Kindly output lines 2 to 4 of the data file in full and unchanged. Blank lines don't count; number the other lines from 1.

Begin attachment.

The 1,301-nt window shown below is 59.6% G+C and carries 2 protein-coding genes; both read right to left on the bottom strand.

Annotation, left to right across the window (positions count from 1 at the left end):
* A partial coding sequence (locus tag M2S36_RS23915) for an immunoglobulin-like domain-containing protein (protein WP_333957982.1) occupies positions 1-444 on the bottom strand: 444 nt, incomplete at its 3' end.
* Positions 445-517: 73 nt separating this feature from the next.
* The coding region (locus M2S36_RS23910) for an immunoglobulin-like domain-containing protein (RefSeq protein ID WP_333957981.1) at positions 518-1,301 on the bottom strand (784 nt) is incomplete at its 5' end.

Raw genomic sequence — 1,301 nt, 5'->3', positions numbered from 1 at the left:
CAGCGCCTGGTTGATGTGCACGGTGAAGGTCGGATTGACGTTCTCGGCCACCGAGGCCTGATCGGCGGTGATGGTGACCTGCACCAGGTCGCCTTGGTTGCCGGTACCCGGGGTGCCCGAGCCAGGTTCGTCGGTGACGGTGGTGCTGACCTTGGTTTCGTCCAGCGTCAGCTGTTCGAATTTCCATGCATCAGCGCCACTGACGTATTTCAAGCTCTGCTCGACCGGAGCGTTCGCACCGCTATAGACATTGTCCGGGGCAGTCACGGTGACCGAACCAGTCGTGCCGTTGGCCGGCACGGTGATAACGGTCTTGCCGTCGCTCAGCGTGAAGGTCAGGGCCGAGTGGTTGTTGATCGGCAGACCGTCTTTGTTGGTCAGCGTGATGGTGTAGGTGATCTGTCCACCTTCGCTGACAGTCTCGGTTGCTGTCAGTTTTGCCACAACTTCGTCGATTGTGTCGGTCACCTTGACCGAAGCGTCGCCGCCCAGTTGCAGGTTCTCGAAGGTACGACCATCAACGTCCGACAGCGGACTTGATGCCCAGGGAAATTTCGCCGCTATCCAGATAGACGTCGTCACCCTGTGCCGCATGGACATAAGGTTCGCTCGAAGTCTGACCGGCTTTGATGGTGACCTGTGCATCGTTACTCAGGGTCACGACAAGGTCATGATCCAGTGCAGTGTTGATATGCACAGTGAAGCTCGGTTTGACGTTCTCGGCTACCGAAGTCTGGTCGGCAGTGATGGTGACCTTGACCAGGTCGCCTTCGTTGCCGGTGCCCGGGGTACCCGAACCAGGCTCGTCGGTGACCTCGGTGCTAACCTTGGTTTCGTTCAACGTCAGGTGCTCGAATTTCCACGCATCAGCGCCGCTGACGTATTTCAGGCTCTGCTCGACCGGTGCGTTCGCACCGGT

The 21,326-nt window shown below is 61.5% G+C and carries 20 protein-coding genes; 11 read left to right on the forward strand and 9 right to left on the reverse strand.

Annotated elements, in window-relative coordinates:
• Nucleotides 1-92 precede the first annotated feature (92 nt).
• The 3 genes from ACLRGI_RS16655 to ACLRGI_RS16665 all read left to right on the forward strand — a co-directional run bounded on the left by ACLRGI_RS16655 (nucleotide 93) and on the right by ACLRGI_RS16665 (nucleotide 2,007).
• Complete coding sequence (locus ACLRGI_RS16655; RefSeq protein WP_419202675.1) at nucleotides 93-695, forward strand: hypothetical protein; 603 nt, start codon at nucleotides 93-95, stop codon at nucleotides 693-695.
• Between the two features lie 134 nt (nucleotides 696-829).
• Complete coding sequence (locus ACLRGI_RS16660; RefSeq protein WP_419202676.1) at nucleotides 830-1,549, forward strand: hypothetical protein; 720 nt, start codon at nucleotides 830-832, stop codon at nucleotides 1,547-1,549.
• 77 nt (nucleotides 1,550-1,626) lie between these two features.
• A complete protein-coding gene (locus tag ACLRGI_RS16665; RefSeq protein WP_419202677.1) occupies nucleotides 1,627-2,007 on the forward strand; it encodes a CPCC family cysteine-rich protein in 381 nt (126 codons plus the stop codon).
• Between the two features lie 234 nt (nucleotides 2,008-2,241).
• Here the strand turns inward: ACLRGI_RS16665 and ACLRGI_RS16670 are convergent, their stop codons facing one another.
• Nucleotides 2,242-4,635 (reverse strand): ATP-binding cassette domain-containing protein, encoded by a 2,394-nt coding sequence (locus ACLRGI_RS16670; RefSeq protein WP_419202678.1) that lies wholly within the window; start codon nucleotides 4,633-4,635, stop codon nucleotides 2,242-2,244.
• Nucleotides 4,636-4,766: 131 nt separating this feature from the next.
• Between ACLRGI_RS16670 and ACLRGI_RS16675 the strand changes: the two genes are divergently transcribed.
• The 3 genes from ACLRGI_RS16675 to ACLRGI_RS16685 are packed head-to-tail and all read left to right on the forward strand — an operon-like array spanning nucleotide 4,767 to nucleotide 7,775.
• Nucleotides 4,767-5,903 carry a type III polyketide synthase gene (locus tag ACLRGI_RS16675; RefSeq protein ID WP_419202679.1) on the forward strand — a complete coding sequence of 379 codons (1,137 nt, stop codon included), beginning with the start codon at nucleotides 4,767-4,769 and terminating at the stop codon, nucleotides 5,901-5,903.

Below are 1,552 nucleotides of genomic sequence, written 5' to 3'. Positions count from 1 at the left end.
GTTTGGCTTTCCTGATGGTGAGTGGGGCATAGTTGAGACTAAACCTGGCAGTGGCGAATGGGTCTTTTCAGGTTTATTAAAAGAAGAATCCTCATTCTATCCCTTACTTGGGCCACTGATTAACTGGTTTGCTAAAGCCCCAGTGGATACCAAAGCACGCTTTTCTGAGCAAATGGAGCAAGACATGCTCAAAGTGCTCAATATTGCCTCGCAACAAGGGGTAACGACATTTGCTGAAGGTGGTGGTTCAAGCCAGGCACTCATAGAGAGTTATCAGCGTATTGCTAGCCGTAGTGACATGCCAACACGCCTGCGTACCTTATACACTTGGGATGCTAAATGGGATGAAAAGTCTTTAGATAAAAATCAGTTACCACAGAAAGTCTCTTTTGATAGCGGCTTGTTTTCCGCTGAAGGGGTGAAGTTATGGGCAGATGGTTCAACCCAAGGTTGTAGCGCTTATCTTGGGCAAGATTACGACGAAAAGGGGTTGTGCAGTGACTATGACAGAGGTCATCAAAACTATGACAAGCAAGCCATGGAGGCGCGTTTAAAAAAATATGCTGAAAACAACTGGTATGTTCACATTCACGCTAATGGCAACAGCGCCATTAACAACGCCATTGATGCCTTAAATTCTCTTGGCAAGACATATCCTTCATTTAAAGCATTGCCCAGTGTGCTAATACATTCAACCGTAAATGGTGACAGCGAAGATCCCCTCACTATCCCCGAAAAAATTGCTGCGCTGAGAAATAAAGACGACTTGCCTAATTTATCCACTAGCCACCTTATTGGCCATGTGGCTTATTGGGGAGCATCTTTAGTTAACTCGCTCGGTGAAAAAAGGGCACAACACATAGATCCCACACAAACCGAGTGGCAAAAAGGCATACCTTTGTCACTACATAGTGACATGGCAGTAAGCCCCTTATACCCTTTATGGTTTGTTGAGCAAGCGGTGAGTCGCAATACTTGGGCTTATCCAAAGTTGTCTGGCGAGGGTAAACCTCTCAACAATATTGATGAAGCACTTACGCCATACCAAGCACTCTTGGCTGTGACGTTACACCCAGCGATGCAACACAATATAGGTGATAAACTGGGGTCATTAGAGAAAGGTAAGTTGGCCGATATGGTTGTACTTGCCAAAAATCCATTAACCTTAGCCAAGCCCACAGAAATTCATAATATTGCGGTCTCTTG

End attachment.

Annotation, left to right across the window (positions count from 1 at the left end):
* A partial coding sequence (locus tag M2S36_RS23915) for an immunoglobulin-like domain-containing protein (protein WP_333957982.1) occupies positions 1-444 on the bottom strand: 444 nt, incomplete at its 3' end.
* Positions 445-517: 73 nt separating this feature from the next.